- Increased screen time in toddlers is associated with decreased social skills. Specifically, between the ages of 1 and 4 years, increased screen time was associated with a decreased ability to relate to and interact with other children and a decreased ability to follow rules and take direction.
- For some adolescents and teens, more screen time may mean more time alone, increased emphasis on materialism, and more insecurity and comparison with others. The antidote to all of these negative impacts is real-life social connection. On the other hand, where an adolescent or teen is feeling alone because of sexual orientation or gender identity reasons, for example, finding connections online can be a lifeline.
How Much is Too Much?
Current guidelines on how much screen time is acceptable for what age are somewhat inconsistent. The WHO recommends no screen time for children before the age of 3. The American Academy of Pediatrics used to recommend no screens under the age of 18 months except for video chats and less than 2 hours for children 5 and up. They relaxed the guidelines in 2020, and now they simply recommend families create their own plan.
For very young children, from ages 0-5, following a “not yet” model for screens might make sense for your family, especially if screens haven’t been introduced yet. If this idea sounds unattainable given your circumstances, it’s time to begin evaluating types of screen time as you follow any of the above guidelines.
As Common Sense Media lays out, there are several different kinds of screen time:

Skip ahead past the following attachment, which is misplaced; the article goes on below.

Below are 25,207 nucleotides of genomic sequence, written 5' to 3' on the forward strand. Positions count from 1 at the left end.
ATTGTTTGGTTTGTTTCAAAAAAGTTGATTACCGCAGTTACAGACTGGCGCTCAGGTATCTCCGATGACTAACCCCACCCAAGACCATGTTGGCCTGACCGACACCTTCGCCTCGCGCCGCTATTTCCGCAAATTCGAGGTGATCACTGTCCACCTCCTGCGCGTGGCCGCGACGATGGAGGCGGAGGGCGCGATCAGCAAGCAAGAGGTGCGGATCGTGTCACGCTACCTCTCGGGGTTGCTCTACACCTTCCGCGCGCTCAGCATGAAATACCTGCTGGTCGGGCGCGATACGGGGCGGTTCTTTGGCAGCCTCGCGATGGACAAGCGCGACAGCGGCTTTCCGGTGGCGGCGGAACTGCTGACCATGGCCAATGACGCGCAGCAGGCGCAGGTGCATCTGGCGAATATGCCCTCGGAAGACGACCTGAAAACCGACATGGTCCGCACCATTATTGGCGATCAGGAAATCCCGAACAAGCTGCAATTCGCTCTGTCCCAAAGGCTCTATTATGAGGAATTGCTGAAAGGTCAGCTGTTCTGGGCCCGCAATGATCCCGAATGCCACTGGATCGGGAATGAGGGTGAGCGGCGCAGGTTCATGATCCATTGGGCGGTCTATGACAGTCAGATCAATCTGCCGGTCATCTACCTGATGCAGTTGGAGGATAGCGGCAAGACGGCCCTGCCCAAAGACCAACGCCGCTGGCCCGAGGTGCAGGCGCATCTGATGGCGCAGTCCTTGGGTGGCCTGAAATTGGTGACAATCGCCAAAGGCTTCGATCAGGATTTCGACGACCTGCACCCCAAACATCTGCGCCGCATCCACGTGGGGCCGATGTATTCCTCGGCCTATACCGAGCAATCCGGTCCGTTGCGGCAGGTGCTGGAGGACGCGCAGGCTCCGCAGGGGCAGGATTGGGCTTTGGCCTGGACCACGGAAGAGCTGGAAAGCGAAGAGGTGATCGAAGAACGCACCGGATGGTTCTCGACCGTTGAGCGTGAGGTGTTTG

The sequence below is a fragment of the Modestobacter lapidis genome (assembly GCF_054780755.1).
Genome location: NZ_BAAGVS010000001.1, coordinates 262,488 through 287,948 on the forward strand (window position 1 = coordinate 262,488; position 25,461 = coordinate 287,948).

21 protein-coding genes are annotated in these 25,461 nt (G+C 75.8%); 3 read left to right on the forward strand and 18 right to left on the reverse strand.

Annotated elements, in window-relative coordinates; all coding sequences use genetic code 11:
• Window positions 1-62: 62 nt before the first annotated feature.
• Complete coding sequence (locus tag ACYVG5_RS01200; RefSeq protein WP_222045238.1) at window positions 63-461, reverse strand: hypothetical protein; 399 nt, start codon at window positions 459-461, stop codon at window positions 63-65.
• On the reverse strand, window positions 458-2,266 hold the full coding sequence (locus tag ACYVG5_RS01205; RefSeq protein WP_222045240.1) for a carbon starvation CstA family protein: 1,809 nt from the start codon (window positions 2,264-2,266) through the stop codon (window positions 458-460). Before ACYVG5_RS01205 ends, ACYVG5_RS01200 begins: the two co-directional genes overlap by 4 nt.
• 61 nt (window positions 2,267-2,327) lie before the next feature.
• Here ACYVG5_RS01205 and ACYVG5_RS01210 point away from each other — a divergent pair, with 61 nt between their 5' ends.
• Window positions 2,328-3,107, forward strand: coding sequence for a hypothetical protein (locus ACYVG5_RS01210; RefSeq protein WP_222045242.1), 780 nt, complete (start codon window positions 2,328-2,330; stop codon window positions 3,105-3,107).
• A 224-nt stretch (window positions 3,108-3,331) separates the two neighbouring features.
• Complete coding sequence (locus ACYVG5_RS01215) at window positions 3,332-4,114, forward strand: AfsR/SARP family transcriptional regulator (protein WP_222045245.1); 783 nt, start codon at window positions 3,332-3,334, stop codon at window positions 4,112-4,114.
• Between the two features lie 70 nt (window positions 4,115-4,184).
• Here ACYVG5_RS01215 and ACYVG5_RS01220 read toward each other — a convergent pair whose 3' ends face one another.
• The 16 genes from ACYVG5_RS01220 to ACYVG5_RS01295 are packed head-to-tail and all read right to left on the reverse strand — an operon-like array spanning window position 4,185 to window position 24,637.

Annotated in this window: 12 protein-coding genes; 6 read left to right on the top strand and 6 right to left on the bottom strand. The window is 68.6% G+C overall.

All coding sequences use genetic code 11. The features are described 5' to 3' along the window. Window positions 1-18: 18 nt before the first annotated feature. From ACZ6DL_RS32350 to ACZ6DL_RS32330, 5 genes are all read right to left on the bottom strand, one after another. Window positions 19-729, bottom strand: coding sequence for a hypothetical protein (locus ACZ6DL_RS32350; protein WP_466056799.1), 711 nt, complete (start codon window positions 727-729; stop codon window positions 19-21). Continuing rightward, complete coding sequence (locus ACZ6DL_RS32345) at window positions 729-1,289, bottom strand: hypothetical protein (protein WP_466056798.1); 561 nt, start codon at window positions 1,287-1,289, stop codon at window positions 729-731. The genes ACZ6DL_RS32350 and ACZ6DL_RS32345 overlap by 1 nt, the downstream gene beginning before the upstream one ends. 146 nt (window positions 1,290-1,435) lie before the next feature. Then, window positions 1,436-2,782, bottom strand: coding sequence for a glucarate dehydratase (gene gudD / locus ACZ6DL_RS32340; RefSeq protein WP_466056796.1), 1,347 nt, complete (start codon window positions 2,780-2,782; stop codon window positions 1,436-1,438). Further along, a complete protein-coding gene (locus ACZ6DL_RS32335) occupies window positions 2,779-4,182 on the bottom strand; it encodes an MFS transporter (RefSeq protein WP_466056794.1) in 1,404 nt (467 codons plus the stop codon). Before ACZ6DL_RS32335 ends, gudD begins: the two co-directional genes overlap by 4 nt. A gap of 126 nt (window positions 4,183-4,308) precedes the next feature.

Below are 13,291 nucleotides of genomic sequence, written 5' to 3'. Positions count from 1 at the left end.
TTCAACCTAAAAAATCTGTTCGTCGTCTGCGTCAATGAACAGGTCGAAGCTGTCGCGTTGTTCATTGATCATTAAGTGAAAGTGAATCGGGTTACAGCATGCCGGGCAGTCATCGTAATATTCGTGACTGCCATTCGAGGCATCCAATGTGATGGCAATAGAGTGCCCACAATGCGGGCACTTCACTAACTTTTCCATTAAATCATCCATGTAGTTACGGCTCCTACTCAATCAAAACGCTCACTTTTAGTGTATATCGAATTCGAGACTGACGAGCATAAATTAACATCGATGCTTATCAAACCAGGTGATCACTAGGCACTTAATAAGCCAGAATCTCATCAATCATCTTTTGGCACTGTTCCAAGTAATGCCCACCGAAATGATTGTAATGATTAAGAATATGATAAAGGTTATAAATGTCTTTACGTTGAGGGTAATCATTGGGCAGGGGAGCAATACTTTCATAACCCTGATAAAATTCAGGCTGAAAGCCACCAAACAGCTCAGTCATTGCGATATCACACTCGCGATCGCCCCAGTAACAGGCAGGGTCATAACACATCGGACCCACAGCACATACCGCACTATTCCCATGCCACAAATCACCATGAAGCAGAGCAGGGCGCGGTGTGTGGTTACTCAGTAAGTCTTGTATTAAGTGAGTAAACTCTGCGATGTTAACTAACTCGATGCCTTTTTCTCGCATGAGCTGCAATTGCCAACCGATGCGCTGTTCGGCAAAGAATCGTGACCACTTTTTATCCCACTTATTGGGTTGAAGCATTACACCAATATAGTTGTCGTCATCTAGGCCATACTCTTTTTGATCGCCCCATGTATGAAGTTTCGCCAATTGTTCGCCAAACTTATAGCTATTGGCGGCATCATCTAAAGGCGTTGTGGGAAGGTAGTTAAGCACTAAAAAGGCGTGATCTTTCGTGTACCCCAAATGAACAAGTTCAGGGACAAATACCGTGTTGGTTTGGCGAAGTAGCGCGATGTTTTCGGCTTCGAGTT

- Passive: mindlessly watching videos or shows, scrolling, on autopilot
- Interactive: playing games, problem-solving, homework, research
- Communication: video-chatting, using social media
- Content creation: making digital art or music, coding
You’ll want to pay attention to how your kids act during and after participating in any of these types of screen time. And during “passive” screen time, watching with your child (rather than letting them watch alone) is a generally a far better choice because you can connect in real time about what you are seeing.
If your child is using high-quality and age-appropriate content, behaving positively and is balancing it well with sleep, family, friends, and time outdoors, you’ve hit a sweet spot. But remember, your choices will require ongoing adjustments, conversations, and transitions over time. Keeping a couple of hard boundaries, such as no screens at meals or in the bedroom, will probably make sense, but beyond that, the key is not simply monitoring screen use, but providing mentoring around it. Consider asking questions like: What kinds of apps are your kids interested in? What benefits do they offer? How can you help your kids leverage those benefits? Being ready to talk to and support your kids when they encounter bullying, porn, or any other questionable online content is crucial. It’s also important to help guide your kids to evaluate for themselves how they feel after using certain types of technology for various periods of time, so they can begin to get a sense of how to self-regulate. The book, Screenwise: Helping Kids Thrive (and Survive) in Their Digital World, offers even more suggestions for how to raise responsible digital citizens.
Let GetzWell Help!
There are so many issues around screens, phones, social media, group chats, texting and more that arise as kids grow into adolescents and teens. If you’re interested in specific suggestions on how to address phone use with your kids, check out this podcast episode. It offers some ways to talk to kids about using phones and apps in accordance with their values. Above all, though, stay connected to your kid, keep the lines of communication between you and your kid open, and know that even though it’s challenging, at GetzWell, we are rooting for you and eager to help. We can advise you on what makes sense developmentally, help you troubleshoot, and support you as you make adjustments.